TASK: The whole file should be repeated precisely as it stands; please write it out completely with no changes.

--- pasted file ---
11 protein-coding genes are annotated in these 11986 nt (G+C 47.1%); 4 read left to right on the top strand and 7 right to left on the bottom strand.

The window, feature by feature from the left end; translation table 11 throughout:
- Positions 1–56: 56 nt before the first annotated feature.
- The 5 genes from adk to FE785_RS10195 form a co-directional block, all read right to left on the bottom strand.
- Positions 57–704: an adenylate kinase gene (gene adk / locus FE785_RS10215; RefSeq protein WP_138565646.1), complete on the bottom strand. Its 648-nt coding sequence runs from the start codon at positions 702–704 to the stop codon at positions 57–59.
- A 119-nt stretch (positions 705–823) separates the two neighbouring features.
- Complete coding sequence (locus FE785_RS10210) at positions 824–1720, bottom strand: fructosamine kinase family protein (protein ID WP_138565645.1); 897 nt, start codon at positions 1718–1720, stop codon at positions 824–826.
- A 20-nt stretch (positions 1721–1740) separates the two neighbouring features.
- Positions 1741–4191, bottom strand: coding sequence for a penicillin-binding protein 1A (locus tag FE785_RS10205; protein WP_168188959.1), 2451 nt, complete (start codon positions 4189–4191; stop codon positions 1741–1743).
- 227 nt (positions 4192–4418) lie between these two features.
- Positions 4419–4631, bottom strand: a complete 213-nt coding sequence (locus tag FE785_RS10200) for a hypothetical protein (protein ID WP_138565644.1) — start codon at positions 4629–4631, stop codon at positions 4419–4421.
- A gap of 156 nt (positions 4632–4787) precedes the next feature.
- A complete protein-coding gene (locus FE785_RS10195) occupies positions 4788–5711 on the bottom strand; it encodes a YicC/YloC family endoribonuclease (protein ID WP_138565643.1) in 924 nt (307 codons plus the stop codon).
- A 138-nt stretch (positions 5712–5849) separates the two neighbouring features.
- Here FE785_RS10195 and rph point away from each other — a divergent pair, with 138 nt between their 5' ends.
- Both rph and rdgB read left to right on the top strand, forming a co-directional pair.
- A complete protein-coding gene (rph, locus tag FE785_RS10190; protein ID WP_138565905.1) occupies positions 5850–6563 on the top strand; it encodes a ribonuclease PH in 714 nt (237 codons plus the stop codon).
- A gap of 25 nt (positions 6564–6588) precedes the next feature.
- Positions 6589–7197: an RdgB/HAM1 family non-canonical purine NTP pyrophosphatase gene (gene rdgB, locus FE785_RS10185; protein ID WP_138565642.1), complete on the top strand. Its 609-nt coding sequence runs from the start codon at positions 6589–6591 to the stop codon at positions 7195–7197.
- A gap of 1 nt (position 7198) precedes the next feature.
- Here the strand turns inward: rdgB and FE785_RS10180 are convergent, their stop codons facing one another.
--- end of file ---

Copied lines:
11 protein-coding genes are annotated in these 11986 nt (G+C 47.1%); 4 read left to right on the top strand and 7 right to left on the bottom strand.

The window, feature by feature from the left end; translation table 11 throughout:
- Positions 1–56: 56 nt before the first annotated feature.
- The 5 genes from adk to FE785_RS10195 form a co-directional block, all read right to left on the bottom strand.
- Positions 57–704: an adenylate kinase gene (gene adk / locus FE785_RS10215; RefSeq protein WP_138565646.1), complete on the bottom strand. Its 648-nt coding sequence runs from the start codon at positions 702–704 to the stop codon at positions 57–59.
- A 119-nt stretch (positions 705–823) separates the two neighbouring features.
- Complete coding sequence (locus FE785_RS10210) at positions 824–1720, bottom strand: fructosamine kinase family protein (protein ID WP_138565645.1); 897 nt, start codon at positions 1718–1720, stop codon at positions 824–826.
- A 20-nt stretch (positions 1721–1740) separates the two neighbouring features.
- Positions 1741–4191, bottom strand: coding sequence for a penicillin-binding protein 1A (locus tag FE785_RS10205; protein WP_168188959.1), 2451 nt, complete (start codon positions 4189–4191; stop codon positions 1741–1743).
- 227 nt (positions 4192–4418) lie between these two features.
- Positions 4419–4631, bottom strand: a complete 213-nt coding sequence (locus tag FE785_RS10200) for a hypothetical protein (protein ID WP_138565644.1) — start codon at positions 4629–4631, stop codon at positions 4419–4421.
- A gap of 156 nt (positions 4632–4787) precedes the next feature.
- A complete protein-coding gene (locus FE785_RS10195) occupies positions 4788–5711 on the bottom strand; it encodes a YicC/YloC family endoribonuclease (protein ID WP_138565643.1) in 924 nt (307 codons plus the stop codon).
- A 138-nt stretch (positions 5712–5849) separates the two neighbouring features.
- Here FE785_RS10195 and rph point away from each other — a divergent pair, with 138 nt between their 5' ends.
- Both rph and rdgB read left to right on the top strand, forming a co-directional pair.
- A complete protein-coding gene (rph, locus tag FE785_RS10190; protein ID WP_138565905.1) occupies positions 5850–6563 on the top strand; it encodes a ribonuclease PH in 714 nt (237 codons plus the stop codon).
- A gap of 25 nt (positions 6564–6588) precedes the next feature.
- Positions 6589–7197: an RdgB/HAM1 family non-canonical purine NTP pyrophosphatase gene (gene rdgB, locus FE785_RS10185; protein ID WP_138565642.1), complete on the top strand. Its 609-nt coding sequence runs from the start codon at positions 6589–6591 to the stop codon at positions 7195–7197.
- A gap of 1 nt (position 7198) precedes the next feature.
- Here the strand turns inward: rdgB and FE785_RS10180 are convergent, their stop codons facing one another.